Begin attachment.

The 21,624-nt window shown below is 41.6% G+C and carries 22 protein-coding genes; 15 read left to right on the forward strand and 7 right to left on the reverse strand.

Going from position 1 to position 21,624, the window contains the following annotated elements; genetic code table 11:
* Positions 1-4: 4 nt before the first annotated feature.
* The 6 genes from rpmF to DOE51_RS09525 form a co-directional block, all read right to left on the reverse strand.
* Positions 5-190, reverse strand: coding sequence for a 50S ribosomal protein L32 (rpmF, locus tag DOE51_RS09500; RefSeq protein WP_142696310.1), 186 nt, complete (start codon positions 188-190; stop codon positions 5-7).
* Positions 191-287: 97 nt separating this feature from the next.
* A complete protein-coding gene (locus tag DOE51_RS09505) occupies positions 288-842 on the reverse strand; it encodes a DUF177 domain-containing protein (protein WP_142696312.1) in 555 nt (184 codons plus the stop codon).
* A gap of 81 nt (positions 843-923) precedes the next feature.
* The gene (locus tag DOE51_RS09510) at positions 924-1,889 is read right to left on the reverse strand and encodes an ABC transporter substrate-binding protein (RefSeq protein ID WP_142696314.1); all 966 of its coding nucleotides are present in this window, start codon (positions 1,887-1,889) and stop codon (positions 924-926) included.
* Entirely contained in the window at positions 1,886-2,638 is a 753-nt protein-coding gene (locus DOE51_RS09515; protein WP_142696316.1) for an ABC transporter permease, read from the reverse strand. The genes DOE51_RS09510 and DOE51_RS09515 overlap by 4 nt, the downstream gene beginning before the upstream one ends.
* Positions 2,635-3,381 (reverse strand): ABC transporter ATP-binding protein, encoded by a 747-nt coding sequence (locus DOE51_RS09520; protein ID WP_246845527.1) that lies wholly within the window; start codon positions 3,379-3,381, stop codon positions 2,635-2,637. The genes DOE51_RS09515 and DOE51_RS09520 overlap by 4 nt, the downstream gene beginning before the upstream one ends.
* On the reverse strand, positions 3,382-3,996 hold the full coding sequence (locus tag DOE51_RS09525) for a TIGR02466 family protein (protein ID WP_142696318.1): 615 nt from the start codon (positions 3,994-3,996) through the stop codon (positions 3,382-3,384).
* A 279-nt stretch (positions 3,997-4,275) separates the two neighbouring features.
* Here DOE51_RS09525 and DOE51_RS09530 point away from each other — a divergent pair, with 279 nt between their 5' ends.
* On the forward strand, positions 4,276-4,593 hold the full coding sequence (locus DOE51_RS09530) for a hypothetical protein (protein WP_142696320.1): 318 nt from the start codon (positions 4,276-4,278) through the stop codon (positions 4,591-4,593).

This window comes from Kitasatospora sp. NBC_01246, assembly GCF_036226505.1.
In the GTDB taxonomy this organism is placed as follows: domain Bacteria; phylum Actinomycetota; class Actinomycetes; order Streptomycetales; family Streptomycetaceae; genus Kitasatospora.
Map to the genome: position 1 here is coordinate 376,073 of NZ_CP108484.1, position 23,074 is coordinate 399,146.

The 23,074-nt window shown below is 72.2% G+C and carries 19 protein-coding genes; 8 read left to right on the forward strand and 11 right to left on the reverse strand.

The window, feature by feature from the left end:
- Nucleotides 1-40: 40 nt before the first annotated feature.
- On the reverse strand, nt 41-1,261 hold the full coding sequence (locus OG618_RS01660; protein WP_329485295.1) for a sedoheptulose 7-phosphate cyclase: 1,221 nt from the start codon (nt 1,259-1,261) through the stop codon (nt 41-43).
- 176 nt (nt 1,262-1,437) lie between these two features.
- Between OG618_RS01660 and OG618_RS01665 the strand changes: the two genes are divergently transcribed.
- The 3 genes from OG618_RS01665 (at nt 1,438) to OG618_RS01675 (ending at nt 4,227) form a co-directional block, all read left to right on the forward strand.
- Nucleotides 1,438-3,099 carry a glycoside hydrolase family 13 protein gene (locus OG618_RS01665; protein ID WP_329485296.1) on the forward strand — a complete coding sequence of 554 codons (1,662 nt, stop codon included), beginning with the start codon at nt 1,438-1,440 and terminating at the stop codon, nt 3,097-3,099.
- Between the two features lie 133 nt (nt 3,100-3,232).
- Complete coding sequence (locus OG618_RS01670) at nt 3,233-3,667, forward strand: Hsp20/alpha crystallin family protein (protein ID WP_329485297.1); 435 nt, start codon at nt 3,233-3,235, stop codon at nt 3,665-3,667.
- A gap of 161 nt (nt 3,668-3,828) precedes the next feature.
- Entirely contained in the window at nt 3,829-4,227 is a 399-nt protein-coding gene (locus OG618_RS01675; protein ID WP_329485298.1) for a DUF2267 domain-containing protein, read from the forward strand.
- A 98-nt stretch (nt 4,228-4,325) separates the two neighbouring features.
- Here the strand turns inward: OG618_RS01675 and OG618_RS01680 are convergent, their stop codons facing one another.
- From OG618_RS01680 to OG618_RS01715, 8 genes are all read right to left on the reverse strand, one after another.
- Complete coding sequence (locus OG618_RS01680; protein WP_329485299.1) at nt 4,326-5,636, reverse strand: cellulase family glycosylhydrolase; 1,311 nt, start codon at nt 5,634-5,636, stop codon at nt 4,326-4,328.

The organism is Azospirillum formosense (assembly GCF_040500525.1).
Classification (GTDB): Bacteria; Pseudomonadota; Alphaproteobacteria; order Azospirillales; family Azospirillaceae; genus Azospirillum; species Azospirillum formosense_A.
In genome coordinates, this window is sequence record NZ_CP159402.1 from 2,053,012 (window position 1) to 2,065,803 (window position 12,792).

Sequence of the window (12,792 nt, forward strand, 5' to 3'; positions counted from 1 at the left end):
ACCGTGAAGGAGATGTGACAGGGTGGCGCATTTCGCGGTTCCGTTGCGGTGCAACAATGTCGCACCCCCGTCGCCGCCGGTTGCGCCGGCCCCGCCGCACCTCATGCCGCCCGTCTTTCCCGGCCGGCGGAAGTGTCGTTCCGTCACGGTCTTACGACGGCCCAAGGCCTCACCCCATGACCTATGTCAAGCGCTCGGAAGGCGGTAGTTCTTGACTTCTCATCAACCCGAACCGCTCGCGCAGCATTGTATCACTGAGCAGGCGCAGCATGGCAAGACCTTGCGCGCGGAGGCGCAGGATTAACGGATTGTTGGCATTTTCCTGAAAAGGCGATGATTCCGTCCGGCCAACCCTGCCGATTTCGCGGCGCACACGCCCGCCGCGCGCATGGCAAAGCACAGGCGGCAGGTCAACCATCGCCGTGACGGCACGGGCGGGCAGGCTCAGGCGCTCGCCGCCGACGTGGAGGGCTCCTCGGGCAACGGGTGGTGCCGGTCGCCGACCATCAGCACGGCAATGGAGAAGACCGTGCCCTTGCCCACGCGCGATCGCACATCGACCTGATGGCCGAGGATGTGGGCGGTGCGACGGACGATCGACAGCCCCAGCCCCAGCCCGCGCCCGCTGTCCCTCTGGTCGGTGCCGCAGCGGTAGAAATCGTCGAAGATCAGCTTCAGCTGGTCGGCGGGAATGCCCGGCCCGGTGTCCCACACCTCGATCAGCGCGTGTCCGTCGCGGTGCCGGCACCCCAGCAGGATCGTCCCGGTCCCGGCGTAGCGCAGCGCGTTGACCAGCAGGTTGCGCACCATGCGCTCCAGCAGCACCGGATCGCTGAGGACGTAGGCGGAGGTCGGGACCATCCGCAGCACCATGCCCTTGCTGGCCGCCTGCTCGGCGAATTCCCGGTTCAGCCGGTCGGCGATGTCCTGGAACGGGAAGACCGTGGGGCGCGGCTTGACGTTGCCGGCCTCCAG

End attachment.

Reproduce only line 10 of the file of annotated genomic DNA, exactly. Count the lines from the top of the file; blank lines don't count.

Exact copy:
* Entirely contained in the window at positions 1,886-2,638 is a 753-nt protein-coding gene (locus DOE51_RS09515; protein WP_142696316.1) for an ABC transporter permease, read from the reverse strand. The genes DOE51_RS09510 and DOE51_RS09515 overlap by 4 nt, the downstream gene beginning before the upstream one ends.